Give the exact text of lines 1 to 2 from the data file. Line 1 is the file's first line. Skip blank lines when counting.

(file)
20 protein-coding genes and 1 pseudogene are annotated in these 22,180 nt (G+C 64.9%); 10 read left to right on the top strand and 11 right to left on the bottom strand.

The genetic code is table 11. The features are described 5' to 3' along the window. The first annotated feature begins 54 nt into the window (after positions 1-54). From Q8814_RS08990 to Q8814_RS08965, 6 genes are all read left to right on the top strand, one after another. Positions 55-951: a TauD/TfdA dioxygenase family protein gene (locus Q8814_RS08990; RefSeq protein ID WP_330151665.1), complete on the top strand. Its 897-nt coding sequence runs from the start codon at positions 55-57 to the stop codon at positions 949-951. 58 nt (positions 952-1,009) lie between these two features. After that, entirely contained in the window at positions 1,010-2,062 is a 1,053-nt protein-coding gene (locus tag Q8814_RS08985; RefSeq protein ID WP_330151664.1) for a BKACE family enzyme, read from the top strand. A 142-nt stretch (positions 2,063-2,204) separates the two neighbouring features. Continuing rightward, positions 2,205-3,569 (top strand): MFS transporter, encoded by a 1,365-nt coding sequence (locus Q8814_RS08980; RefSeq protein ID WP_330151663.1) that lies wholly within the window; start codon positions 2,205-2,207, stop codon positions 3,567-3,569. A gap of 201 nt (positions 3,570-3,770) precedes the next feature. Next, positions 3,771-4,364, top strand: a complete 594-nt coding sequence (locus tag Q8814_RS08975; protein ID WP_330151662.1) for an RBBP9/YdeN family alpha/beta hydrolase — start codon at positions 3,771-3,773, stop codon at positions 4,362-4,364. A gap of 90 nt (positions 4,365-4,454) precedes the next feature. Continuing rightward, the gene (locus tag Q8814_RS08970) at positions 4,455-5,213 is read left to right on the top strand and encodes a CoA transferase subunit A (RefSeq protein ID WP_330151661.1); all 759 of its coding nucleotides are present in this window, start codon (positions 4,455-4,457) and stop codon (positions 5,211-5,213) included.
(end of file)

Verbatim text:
20 protein-coding genes and 1 pseudogene are annotated in these 22,180 nt (G+C 64.9%); 10 read left to right on the top strand and 11 right to left on the bottom strand.

The genetic code is table 11. The features are described 5' to 3' along the window. The first annotated feature begins 54 nt into the window (after positions 1-54). From Q8814_RS08990 to Q8814_RS08965, 6 genes are all read left to right on the top strand, one after another. Positions 55-951: a TauD/TfdA dioxygenase family protein gene (locus Q8814_RS08990; RefSeq protein ID WP_330151665.1), complete on the top strand. Its 897-nt coding sequence runs from the start codon at positions 55-57 to the stop codon at positions 949-951. 58 nt (positions 952-1,009) lie between these two features. After that, entirely contained in the window at positions 1,010-2,062 is a 1,053-nt protein-coding gene (locus tag Q8814_RS08985; RefSeq protein ID WP_330151664.1) for a BKACE family enzyme, read from the top strand. A 142-nt stretch (positions 2,063-2,204) separates the two neighbouring features. Continuing rightward, positions 2,205-3,569 (top strand): MFS transporter, encoded by a 1,365-nt coding sequence (locus Q8814_RS08980; RefSeq protein ID WP_330151663.1) that lies wholly within the window; start codon positions 2,205-2,207, stop codon positions 3,567-3,569. A gap of 201 nt (positions 3,570-3,770) precedes the next feature. Next, positions 3,771-4,364, top strand: a complete 594-nt coding sequence (locus tag Q8814_RS08975; protein ID WP_330151662.1) for an RBBP9/YdeN family alpha/beta hydrolase — start codon at positions 3,771-3,773, stop codon at positions 4,362-4,364. A gap of 90 nt (positions 4,365-4,454) precedes the next feature. Continuing rightward, the gene (locus tag Q8814_RS08970) at positions 4,455-5,213 is read left to right on the top strand and encodes a CoA transferase subunit A (RefSeq protein ID WP_330151661.1); all 759 of its coding nucleotides are present in this window, start codon (positions 4,455-4,457) and stop codon (positions 5,211-5,213) included.